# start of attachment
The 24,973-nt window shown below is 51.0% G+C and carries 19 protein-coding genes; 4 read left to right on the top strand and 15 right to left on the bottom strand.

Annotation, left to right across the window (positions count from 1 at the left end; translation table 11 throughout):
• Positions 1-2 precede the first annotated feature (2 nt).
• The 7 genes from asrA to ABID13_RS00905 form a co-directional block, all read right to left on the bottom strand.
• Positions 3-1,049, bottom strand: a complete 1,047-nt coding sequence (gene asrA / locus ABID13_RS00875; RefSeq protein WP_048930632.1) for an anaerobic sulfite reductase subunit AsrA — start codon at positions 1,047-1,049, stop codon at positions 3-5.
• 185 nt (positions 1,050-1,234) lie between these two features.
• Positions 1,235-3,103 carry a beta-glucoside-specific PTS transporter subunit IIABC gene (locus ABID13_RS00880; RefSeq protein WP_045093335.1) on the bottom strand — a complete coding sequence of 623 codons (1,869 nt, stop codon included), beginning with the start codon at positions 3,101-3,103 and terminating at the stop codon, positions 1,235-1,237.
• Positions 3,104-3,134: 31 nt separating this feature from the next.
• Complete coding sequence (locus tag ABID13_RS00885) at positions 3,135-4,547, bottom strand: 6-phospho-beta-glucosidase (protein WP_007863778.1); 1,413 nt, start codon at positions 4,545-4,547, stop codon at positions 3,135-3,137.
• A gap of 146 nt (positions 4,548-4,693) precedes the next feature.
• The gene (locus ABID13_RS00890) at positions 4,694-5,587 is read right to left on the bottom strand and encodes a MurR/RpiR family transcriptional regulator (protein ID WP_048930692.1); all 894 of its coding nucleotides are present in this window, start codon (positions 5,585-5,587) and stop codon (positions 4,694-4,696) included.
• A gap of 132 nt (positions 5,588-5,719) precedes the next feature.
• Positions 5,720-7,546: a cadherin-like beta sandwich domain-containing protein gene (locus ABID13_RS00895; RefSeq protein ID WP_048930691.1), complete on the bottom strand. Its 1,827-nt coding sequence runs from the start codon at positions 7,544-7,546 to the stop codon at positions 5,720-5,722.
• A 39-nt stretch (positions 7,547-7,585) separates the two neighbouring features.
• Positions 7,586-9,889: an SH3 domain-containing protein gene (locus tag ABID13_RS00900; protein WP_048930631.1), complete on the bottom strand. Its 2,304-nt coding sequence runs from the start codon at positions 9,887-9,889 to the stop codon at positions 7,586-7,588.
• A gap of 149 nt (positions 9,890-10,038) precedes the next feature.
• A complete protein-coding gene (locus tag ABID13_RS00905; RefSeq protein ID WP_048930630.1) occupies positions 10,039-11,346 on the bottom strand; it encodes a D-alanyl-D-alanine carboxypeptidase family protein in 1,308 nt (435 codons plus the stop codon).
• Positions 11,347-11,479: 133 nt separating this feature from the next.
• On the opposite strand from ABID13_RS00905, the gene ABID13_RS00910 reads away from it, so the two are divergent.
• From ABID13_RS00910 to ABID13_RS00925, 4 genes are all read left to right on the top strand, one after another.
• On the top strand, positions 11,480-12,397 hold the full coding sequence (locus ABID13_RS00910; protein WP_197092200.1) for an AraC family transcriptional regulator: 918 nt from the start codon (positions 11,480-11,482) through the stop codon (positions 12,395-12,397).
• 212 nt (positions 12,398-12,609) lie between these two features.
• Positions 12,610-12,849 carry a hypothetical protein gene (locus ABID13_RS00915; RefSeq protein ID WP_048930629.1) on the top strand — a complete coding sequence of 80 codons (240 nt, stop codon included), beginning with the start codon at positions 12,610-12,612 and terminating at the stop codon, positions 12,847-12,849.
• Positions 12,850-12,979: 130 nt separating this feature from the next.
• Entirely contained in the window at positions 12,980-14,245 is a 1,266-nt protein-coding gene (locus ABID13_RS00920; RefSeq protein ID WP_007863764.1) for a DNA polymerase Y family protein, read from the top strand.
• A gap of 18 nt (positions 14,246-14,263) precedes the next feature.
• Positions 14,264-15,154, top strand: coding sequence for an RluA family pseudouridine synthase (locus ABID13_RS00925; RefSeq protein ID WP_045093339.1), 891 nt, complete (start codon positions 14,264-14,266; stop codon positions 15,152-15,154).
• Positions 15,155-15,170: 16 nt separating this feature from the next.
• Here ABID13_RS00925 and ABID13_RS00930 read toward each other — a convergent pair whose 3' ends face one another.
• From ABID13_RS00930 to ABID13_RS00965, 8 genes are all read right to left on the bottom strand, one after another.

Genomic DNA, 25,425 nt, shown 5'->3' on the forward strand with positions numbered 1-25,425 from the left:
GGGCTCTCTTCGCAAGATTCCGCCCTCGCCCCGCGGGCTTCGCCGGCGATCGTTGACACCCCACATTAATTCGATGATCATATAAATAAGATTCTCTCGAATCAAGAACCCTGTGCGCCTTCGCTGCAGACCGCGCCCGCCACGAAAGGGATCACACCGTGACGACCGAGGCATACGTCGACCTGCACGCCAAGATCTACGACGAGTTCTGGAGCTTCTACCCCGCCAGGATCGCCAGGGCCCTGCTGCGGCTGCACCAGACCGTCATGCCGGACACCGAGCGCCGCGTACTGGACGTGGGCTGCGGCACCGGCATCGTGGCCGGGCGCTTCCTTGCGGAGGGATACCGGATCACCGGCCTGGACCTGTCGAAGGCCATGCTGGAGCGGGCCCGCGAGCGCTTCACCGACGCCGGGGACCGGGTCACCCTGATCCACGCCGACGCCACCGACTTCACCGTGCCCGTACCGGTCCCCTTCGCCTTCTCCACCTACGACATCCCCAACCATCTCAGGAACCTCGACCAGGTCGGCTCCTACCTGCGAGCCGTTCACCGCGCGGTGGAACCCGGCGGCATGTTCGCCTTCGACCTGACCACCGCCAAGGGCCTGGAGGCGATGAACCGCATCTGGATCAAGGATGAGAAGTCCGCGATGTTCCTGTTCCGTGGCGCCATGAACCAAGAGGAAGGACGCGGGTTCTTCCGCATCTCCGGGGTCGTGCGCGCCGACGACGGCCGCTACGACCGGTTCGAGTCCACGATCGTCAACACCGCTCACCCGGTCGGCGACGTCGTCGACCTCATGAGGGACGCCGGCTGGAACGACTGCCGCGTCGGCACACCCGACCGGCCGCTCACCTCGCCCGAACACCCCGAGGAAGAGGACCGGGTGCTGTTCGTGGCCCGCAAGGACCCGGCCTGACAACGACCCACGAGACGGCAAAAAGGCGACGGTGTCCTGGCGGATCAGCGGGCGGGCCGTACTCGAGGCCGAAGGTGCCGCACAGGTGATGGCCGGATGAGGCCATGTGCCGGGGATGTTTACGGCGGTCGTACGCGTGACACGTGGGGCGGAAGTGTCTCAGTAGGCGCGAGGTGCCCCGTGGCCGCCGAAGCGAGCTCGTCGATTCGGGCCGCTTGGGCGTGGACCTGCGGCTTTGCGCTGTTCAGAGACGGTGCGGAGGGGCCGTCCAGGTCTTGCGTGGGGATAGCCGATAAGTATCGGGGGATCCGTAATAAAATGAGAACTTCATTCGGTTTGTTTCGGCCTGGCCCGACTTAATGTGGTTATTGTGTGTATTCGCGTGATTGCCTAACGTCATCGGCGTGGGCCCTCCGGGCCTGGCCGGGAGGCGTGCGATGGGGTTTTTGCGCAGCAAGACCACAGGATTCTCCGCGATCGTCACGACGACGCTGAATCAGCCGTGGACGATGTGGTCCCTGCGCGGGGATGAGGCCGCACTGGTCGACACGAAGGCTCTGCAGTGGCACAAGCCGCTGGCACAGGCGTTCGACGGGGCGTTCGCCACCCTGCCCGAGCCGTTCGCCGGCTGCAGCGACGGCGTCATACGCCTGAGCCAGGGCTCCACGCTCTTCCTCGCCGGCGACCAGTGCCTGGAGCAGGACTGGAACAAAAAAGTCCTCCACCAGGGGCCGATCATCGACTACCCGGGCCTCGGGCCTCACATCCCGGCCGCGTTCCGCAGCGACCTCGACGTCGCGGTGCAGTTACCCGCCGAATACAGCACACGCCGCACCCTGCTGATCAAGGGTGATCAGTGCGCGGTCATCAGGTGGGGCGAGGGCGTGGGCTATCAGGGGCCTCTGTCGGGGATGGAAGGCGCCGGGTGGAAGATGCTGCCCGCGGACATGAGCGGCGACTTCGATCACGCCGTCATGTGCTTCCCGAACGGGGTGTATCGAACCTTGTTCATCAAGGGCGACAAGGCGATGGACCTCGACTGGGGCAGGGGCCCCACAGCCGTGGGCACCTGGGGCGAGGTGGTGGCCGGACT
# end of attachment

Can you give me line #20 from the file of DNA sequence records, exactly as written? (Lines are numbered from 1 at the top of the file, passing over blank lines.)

• From ABID13_RS00910 to ABID13_RS00925, 4 genes are all read left to right on the top strand, one after another.